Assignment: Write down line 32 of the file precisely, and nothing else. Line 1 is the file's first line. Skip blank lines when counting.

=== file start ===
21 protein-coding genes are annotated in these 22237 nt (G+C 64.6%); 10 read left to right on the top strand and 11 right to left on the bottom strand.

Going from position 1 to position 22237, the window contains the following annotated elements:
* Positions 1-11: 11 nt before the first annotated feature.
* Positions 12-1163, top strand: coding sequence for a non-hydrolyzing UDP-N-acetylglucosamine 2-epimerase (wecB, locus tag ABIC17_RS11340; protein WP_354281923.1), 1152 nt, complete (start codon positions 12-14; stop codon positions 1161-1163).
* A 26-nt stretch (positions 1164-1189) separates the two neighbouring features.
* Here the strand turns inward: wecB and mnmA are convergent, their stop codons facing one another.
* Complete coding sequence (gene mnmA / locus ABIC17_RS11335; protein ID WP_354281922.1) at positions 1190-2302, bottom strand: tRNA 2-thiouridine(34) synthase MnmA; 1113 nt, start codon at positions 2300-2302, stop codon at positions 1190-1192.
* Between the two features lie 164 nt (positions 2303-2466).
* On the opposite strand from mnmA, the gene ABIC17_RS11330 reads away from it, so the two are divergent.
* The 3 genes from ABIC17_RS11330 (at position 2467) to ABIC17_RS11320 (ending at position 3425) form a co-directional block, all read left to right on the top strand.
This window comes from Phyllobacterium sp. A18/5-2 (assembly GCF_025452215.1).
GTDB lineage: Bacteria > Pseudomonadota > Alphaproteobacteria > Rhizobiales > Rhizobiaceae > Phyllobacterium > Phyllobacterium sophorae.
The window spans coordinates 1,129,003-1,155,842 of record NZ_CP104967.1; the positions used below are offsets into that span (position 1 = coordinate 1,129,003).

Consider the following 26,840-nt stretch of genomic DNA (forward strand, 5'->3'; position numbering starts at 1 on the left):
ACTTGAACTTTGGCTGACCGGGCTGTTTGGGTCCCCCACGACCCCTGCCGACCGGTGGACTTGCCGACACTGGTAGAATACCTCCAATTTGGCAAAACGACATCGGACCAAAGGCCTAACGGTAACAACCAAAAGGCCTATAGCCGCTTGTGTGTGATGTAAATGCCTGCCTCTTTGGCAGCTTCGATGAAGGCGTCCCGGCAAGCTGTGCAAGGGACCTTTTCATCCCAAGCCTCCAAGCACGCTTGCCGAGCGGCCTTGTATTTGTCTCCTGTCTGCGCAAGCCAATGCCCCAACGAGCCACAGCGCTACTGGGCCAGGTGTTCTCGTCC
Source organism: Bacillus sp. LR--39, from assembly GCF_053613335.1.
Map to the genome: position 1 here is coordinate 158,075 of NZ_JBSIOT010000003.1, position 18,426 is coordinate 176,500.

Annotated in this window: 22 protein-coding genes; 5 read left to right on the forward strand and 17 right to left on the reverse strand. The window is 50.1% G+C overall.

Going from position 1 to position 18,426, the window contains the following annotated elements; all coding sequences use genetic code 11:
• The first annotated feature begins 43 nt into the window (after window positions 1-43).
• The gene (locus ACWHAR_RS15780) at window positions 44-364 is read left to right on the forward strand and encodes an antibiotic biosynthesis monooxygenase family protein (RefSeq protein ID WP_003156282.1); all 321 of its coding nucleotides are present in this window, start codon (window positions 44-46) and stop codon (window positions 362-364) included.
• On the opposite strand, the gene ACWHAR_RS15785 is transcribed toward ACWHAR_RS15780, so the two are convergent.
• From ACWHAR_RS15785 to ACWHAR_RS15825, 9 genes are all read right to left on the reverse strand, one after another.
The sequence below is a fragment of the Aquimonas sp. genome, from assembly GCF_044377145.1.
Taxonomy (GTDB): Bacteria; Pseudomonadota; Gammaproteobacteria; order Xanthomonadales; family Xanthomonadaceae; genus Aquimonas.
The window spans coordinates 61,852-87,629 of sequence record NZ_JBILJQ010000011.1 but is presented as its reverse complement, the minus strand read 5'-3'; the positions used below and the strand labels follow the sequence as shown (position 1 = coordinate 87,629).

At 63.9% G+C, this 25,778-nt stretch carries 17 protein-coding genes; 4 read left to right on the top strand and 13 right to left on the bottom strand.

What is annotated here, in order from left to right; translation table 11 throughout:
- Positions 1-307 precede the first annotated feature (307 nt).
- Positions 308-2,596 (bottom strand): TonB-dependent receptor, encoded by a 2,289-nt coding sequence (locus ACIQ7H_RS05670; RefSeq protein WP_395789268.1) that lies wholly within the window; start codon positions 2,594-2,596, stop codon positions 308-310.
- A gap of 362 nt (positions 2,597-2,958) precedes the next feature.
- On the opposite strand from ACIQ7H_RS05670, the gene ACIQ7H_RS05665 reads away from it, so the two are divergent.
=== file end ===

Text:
- On the opposite strand from ACIQ7H_RS05670, the gene ACIQ7H_RS05665 reads away from it, so the two are divergent.